Baqar Mehdi – Diversifying Literature
“It started off as a 4 pager which later led me to initiate a quarterly Art and Literary Magazine”
Baqar Mehdi who is specializing in psychology and Education, was driven by his personal passion for Literature which led him to design a platform to preserve Urdu Literature – one of the dying modes of expression in Pakistan.
From a very young age, he started writing poetry and developed a strong love of literature, both Urdu and English. During his undergrad he started a bilingual literary magazine called Zau (ضو) where exceptionally talented young poets from all around the world publish their work.
Building on personal interest was not enough and this motivated him to Zau – He wanted to work on a formal platform for emerging poets, writers and critics where they could express themselves. Sternly believing that literature has the ability to humanize us when we seem to be forgetting what it truly means to be a human.
“Zau is a humble example of taking the initiative to follow one’s passion”
Through Zau, other young people have also been inspired towards literature and that is seen in magazines like Parwaz, which is another effort by the students in Karachi, to preserve our culture and identity through literature.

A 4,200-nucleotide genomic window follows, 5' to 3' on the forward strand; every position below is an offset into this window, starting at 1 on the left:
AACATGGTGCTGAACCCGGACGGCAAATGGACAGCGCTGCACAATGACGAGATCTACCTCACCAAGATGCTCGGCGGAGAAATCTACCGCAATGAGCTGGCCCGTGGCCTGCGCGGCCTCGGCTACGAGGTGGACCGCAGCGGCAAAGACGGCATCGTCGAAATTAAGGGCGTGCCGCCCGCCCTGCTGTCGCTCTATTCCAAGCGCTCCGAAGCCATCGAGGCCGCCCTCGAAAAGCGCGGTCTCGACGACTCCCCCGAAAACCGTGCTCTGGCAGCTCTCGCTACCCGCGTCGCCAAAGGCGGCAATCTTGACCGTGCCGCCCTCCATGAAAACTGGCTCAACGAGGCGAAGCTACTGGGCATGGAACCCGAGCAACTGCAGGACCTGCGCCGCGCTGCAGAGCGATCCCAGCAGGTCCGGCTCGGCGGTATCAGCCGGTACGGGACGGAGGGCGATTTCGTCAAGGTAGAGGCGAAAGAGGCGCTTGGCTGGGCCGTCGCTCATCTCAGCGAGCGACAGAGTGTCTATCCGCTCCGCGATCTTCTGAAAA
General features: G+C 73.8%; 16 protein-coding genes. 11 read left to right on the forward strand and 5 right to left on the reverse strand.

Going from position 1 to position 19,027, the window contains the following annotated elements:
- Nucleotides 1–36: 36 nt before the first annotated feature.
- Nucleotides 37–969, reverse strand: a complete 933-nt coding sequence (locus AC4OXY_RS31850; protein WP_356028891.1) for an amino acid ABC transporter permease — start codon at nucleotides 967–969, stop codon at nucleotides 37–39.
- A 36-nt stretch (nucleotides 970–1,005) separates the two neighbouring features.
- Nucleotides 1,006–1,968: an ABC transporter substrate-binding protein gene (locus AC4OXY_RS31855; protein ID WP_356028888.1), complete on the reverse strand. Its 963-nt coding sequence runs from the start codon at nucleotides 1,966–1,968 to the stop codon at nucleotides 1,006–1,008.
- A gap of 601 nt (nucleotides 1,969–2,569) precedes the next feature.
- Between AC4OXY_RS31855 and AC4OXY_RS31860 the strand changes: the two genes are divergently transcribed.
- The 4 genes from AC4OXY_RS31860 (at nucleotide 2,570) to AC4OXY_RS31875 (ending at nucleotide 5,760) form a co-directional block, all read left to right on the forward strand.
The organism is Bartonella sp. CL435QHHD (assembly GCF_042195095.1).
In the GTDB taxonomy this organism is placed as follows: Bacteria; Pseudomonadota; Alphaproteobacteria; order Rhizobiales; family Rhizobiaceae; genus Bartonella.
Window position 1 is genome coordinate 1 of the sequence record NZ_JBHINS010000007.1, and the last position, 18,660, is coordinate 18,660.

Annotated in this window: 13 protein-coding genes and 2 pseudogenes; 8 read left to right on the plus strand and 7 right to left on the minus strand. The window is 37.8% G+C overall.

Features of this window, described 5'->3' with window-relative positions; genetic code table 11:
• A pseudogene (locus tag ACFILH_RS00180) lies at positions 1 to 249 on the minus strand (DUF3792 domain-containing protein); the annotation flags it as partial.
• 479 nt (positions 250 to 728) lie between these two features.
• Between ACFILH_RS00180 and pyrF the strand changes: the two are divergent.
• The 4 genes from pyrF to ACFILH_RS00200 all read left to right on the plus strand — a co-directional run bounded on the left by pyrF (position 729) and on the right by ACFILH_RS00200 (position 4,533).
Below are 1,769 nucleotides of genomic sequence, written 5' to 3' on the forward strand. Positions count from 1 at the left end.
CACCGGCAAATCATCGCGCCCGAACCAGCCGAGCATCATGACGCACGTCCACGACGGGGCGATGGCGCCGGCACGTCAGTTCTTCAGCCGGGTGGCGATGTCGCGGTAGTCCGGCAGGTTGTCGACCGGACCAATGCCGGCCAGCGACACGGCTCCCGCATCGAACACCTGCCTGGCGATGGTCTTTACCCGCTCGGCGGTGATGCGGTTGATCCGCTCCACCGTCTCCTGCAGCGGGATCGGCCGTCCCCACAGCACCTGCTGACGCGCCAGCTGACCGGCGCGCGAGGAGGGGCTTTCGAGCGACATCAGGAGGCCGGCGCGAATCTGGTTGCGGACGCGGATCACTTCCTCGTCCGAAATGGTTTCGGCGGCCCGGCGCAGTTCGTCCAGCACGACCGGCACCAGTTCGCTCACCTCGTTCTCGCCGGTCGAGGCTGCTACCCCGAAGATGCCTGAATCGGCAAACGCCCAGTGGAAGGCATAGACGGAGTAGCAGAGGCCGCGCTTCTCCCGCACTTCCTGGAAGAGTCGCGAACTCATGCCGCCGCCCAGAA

“As an editor of a literary magazine which is increasingly becoming international, I am helping in showing a picture of Pakistan which is very different from the radical, extremist picture often portrayed by the international media.”
From its beginning, Zau has been a bilingual magazine, publishing prose and poetry in English as well Urdu. The most recent issue, the 17th one, is an English Poetry Special, with poems and translations by a diverse body of poets including, Pakistani, Indian, American, Vietnamese-Japanese, and Syrian-American among others. We have also published an exclusive interview with Rafiq Kathwari, the award-winning Kashmiri-American poet, along with three of his poems.
The poetry in the 17th issue covers a broad range of themes, ranging from love, interpersonal relations, mortality and immortality, justice and injustice, refugee crisis, feminism, sufism, meditation, and many more.
“My favourite from this issue is a small three-line poem by Farzeb Zaidi, a graduate student from Pakistan, which so aptly captures our inner struggles with ourselves:
It’s different now
Our comfort zones
Are our war zones”
“My little contribution to the American society and culture by portraying an image of my religion and country which is, at odds with the negative perceptions propagated in the media is an effort to change perceptions.”
By contributing and facilitating exchange of literature across cultures, Baqar aims at initiating intellectual growth and exchange of ideas for constructive inquiry and criticism.
Interview & Written by Anum Nawaz